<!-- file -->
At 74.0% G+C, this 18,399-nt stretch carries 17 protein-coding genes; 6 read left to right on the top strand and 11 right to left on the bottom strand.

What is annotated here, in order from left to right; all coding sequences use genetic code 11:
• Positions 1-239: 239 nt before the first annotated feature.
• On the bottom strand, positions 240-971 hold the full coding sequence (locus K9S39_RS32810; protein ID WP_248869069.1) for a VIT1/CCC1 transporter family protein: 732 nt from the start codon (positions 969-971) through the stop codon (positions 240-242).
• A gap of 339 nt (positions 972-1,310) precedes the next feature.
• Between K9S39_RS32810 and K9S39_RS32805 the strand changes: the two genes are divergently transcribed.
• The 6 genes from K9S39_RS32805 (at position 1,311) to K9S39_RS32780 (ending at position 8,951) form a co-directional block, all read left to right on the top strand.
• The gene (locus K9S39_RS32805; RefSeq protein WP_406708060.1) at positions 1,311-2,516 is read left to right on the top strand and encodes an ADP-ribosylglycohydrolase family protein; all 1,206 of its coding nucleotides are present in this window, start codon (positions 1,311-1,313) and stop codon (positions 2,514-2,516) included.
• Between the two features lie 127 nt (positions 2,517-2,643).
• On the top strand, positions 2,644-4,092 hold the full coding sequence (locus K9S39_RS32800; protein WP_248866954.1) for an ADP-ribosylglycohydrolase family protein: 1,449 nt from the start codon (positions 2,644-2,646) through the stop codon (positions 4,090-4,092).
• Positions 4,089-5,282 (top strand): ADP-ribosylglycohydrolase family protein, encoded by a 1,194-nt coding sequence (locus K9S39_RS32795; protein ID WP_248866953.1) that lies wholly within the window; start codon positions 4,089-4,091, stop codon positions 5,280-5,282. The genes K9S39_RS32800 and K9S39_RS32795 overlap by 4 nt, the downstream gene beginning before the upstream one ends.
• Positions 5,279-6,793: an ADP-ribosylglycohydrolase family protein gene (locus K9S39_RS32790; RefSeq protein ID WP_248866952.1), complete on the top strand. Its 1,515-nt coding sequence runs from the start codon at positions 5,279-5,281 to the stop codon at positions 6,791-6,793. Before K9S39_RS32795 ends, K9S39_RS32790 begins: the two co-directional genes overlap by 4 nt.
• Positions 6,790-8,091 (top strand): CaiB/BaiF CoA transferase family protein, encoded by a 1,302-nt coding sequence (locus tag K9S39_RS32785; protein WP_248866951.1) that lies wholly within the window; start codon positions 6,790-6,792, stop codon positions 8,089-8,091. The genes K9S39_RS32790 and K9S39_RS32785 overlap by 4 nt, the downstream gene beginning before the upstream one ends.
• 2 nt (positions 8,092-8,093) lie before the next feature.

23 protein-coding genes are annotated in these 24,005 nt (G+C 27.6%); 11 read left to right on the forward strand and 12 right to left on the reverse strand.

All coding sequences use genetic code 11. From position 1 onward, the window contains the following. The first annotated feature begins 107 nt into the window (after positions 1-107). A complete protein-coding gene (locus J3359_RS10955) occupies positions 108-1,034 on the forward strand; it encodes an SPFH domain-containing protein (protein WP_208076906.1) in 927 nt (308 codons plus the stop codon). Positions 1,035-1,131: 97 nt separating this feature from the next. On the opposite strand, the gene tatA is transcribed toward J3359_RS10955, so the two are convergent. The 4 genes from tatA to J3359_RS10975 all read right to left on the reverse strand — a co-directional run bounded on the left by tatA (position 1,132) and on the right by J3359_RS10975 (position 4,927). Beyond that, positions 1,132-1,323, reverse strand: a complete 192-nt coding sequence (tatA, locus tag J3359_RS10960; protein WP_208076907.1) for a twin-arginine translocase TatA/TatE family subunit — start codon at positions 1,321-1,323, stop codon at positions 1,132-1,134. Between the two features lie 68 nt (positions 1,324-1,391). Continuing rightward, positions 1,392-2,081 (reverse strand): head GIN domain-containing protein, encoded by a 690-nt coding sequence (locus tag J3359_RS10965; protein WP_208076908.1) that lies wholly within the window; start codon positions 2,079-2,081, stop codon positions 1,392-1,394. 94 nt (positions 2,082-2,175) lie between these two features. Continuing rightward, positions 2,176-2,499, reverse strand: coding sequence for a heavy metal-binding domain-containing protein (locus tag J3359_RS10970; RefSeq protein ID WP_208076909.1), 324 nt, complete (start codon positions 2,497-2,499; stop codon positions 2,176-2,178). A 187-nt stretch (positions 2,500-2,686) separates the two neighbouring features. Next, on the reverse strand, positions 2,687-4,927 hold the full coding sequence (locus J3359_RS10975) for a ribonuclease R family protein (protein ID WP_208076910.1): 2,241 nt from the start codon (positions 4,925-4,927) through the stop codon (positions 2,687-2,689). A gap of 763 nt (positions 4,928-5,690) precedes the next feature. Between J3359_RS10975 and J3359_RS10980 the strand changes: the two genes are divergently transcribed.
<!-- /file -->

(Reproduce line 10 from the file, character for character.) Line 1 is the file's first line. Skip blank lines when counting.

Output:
• On the top strand, positions 2,644-4,092 hold the full coding sequence (locus K9S39_RS32800; protein WP_248866954.1) for an ADP-ribosylglycohydrolase family protein: 1,449 nt from the start codon (positions 2,644-2,646) through the stop codon (positions 4,090-4,092).